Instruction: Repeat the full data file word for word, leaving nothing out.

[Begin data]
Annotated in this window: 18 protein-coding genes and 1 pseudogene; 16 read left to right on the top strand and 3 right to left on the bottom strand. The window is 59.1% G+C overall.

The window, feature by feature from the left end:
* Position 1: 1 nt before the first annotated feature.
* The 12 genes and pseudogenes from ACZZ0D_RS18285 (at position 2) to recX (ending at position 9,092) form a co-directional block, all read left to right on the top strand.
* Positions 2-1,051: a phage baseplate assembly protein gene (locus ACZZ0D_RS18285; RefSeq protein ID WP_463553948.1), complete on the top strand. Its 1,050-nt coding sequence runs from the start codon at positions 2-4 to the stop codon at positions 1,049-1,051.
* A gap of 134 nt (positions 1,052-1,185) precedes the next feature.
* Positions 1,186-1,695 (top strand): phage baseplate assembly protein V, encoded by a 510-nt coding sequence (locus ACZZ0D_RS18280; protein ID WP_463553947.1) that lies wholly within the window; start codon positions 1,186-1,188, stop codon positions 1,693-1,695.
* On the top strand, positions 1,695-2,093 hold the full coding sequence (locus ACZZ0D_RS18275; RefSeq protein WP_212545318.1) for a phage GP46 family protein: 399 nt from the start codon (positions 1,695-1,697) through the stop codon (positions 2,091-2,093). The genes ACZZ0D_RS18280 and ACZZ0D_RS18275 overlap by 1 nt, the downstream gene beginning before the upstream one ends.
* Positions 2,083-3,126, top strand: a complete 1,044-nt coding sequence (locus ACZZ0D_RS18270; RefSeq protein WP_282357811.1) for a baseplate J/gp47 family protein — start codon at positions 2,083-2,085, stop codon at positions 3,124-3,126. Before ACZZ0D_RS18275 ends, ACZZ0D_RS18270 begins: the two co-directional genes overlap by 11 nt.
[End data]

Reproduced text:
Annotated in this window: 18 protein-coding genes and 1 pseudogene; 16 read left to right on the top strand and 3 right to left on the bottom strand. The window is 59.1% G+C overall.

The window, feature by feature from the left end:
* Position 1: 1 nt before the first annotated feature.
* The 12 genes and pseudogenes from ACZZ0D_RS18285 (at position 2) to recX (ending at position 9,092) form a co-directional block, all read left to right on the top strand.
* Positions 2-1,051: a phage baseplate assembly protein gene (locus ACZZ0D_RS18285; RefSeq protein ID WP_463553948.1), complete on the top strand. Its 1,050-nt coding sequence runs from the start codon at positions 2-4 to the stop codon at positions 1,049-1,051.
* A gap of 134 nt (positions 1,052-1,185) precedes the next feature.
* Positions 1,186-1,695 (top strand): phage baseplate assembly protein V, encoded by a 510-nt coding sequence (locus ACZZ0D_RS18280; protein ID WP_463553947.1) that lies wholly within the window; start codon positions 1,186-1,188, stop codon positions 1,693-1,695.
* On the top strand, positions 1,695-2,093 hold the full coding sequence (locus ACZZ0D_RS18275; RefSeq protein WP_212545318.1) for a phage GP46 family protein: 399 nt from the start codon (positions 1,695-1,697) through the stop codon (positions 2,091-2,093). The genes ACZZ0D_RS18280 and ACZZ0D_RS18275 overlap by 1 nt, the downstream gene beginning before the upstream one ends.
* Positions 2,083-3,126, top strand: a complete 1,044-nt coding sequence (locus ACZZ0D_RS18270; RefSeq protein WP_282357811.1) for a baseplate J/gp47 family protein — start codon at positions 2,083-2,085, stop codon at positions 3,124-3,126. Before ACZZ0D_RS18275 ends, ACZZ0D_RS18270 begins: the two co-directional genes overlap by 11 nt.